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Finally, the new place is taking shape, the blind man came today--but had measured wrong initially, which I would have told him if I knew how, the washing machine repairman fixed the leak, the cable/internet guy hooked me up last week, and I've added or taken from storage boxes some accent pieces. Now that I'm used to it, I have to say it's the nicest apatuh I've had here, better appointed, brighter, and even roomier, despite the fact there's no loft.

The location is a place called e-Starville in Mokdong, a complex with two eighteen floor residential towers, about fifty restaurants, a greengrocer, a butcher and bakery right outside the entrance. There is a 7-Eleven, Buy the Way and a GS25 all within sight of each other. The best thing about the location is that it's a seven minute walk to school. The worst thing about the location is that it's a fifteen minute walk to the nearest subway station. And that station is Yangcheon-gu Office, in the middle of the line 2 west spur, convenient to absolutely nothing. Still, I walk to school five days a week, I take the subway once or twice.

Anyway, the guided tour. First, the view of the exterior wall, you can see by the desk where the blinds come up short. The view is nothing spectacular--the roof of the next building, mainly--but it lets in a lot of light.

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Here's one wall, where I have hung these enormous Korean masks. The cable guy came back the next day to install a box on the TV which gives me a crystal-clear image of 120 channels of crap. The AC unit is directly over the bed.

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The kitchen next, with more storage space than the old places, and this pullout table that is an excellent feature. The washing machine has a dryer function, which most people only dream of. You can't see it, but on the left side of the hallway is a huge (comparatively) fridge and about twelve running feet of clothes/general storage.

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The bathroom. Main feature: enormous, separate shower stall. It's also got a quite large medicine cabinet.

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So there you have it. This, together with my Thailand vacation, from which I returned mere hours before I had to show up for the first day of the new semester at school, the new semester itself, and a variety of other draws on my time, will explain to your satisfaction, I hope, Dear Reader, the dearth of posts here in the Patch. More to come.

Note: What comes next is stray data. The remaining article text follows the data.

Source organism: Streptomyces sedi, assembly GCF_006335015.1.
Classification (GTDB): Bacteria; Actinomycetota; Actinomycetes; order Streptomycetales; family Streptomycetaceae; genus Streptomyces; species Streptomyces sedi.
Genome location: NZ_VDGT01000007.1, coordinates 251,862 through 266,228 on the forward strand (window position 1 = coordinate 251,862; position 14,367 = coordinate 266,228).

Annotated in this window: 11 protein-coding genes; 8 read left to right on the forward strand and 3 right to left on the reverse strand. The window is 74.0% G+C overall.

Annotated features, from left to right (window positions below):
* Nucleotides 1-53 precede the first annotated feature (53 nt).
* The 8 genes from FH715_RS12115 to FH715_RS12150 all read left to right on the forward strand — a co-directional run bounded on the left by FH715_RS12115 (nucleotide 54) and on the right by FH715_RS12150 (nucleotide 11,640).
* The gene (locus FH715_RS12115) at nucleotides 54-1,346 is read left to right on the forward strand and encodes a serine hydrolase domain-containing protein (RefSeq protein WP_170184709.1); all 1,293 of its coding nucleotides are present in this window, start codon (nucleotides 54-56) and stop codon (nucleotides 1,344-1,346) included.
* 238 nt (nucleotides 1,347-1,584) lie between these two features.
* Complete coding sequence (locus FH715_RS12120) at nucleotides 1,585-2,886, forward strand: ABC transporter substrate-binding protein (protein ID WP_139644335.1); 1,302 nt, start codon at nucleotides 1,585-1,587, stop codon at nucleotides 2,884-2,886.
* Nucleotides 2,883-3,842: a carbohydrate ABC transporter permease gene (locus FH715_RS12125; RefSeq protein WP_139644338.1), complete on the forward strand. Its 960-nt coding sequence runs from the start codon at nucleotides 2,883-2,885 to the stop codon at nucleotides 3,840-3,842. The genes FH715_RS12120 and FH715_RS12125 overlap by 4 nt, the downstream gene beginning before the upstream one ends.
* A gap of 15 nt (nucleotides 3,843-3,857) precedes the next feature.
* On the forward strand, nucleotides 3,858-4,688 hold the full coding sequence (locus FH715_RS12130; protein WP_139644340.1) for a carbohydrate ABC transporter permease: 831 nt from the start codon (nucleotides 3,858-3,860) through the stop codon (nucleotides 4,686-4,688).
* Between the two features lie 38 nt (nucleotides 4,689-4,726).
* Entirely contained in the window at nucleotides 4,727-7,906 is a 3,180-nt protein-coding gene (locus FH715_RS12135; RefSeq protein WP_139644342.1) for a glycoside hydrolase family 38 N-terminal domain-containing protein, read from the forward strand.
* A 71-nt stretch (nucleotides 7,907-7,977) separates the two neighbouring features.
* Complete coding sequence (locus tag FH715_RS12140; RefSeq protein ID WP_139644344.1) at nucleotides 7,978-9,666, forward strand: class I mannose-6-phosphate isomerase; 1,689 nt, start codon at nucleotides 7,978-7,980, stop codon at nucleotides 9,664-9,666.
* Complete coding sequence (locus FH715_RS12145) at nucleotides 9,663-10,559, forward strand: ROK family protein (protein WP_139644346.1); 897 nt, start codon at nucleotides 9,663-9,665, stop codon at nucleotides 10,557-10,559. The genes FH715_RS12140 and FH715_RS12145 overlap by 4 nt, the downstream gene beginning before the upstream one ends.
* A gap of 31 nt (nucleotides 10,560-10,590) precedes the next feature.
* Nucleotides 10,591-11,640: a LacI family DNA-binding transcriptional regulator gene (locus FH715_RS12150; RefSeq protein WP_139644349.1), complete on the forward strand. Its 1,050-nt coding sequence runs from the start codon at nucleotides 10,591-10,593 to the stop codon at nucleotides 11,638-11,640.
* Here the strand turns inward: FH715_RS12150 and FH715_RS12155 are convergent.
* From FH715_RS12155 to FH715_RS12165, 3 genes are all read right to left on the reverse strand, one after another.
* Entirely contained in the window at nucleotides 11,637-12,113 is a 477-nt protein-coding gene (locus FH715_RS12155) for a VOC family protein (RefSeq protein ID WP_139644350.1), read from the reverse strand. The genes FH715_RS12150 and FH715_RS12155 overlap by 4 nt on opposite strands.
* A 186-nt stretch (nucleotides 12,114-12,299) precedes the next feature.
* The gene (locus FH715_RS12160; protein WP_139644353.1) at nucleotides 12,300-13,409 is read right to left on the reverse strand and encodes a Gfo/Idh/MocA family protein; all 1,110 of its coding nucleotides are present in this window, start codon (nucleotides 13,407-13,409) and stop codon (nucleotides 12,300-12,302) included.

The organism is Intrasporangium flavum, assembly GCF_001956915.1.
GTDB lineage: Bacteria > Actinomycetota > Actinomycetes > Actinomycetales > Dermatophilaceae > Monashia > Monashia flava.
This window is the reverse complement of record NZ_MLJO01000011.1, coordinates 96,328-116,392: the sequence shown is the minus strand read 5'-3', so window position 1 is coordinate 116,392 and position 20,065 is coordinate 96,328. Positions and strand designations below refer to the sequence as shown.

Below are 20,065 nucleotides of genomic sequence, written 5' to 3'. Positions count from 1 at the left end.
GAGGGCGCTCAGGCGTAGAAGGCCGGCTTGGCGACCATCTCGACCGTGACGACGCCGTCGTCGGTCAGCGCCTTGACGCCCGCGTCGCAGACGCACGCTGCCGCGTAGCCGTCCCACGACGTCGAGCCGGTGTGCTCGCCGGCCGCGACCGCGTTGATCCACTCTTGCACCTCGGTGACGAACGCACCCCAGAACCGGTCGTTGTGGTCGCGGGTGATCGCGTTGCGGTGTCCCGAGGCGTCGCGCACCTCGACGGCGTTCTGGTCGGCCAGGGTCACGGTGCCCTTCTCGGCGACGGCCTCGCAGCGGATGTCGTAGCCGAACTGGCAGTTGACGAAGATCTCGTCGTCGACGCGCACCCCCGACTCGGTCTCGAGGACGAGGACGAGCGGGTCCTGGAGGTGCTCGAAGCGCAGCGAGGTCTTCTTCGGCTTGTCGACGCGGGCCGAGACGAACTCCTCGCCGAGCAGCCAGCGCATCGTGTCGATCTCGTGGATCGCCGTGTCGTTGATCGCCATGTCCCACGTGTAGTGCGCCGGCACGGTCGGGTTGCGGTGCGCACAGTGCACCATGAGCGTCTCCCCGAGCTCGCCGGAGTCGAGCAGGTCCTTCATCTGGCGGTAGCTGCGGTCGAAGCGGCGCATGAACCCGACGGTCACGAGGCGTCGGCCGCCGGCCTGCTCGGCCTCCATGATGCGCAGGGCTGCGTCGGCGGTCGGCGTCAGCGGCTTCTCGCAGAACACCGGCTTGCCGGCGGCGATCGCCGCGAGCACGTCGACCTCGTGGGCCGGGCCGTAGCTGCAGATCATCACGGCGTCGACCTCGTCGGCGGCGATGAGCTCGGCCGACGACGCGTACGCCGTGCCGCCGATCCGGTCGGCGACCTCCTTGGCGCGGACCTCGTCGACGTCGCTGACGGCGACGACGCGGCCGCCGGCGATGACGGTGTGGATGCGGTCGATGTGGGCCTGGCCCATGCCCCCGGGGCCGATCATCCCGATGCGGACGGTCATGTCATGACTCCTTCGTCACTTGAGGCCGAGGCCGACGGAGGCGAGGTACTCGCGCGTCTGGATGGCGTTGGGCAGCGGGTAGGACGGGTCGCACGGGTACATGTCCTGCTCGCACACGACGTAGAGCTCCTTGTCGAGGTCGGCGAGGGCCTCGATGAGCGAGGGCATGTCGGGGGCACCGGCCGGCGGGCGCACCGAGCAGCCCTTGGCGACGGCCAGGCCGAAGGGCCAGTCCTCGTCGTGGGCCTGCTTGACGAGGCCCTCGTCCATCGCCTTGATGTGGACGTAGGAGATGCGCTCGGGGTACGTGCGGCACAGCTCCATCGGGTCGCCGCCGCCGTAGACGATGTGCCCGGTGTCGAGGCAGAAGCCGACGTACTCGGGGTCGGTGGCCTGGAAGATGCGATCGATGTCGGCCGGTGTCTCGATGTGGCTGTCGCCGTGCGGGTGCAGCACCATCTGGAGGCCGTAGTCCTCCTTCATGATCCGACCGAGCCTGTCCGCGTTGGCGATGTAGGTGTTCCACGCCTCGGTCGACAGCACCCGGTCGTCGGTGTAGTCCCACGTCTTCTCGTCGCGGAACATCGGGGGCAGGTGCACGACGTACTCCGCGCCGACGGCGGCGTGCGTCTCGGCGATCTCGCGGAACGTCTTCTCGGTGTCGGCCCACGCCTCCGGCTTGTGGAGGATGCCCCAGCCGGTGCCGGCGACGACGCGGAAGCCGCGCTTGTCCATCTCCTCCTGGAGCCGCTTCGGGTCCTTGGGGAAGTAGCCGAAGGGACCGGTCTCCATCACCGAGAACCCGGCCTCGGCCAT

Friday, August 9, 2013

Read A Book!

Well, I'm off for a week in the sun and surf of Samui. Read a book!
  • The Spellman Files by Lisa Lutz - Izzy Spellman has been a private investigator since age 14, working in her family's detective agency; a good detective agency, one gathers from the story, but extremely disfunctional family. The mom and dad split their time between working cases and following Izzy around. Older brother David was a model of perfection growing up, and is now a high-price corporate lawyer, who happens to be dating Izzy's best friend behind her back. Uncle Ray has survived cancer gotten from a lifetime of clean living and has decided to live it up, and so part of Izzy's work is trying locate him after he disappears on one of his periodic, debauched "lost weekends". And fourteen-year-old sister Rae has a detecting compulsion that leads her sneak out at night and shadow random people. Somewhere in there, Izzy is working a cold case about the disappearance of a teenager from camping trip twenty years ago.
  • The Secret of the Stones by Ernest Dempsey - I don't mind a story that stretches credulity, but this one exceeds the snapping point by quite a margin. On the other hand, it's set almost entirely in Georgia, so I liked the "local" flavor. An artifact has been found which may unlock the secret treasure of the Cherokee Indians and their link to the ancient Egyptians. Our hero is in a race to solve the mystery in time to save his archaeologist friend who's been kidnapped by minions of "The Prophet. To do so, he must decipher long-misunderstood clues at locations like Etowah Indian Mounds (I took eighth graders there for years) and Rock Eagle (4H camp locale). Still, it's just too unbelievable for me.
  • The Martian by Andy Weir - Imagine being left for dead by your team when exploring a remote location: little food and water, few supplies, no communication. Now imagine that you're on Mars, and the next manned mission is years away. Fortunately, you're a botanist and a mechanical engineer. What are your priorities, what are your longer-term goals? Read how astronaut Mark Watney answers those questions in this well-researched page-turner, reminiscent of Ray Bradbury--it hasn't got Bradbury's lyrical qualities, but it makes up for it with technical exactitude and creative problem-solving.
  • Agent Zigzag: A True Story of Nazi Espionage, Love, and Betrayal by Ben Macintyre - The story of Eddie Chapman has all the earmarks of a Hollywood tall tale--in fact, there have been a few fictionalizations of his life, but none as good as the real thing. Chapman, a career criminal in his late twenties, volunteered to work for the German Abwehr intelligence agency in order to get out of a Jersey prison. When he made his way to England to sabotage an airplane factory, he turned himself in to MI5 and became the most effective British double agent of the War. In his four journeys across the channel, he bedded women, charmed men, and did untold damage to the Axis war effort in Europe. Bravo to him, and to this well-told, well-researched book about him.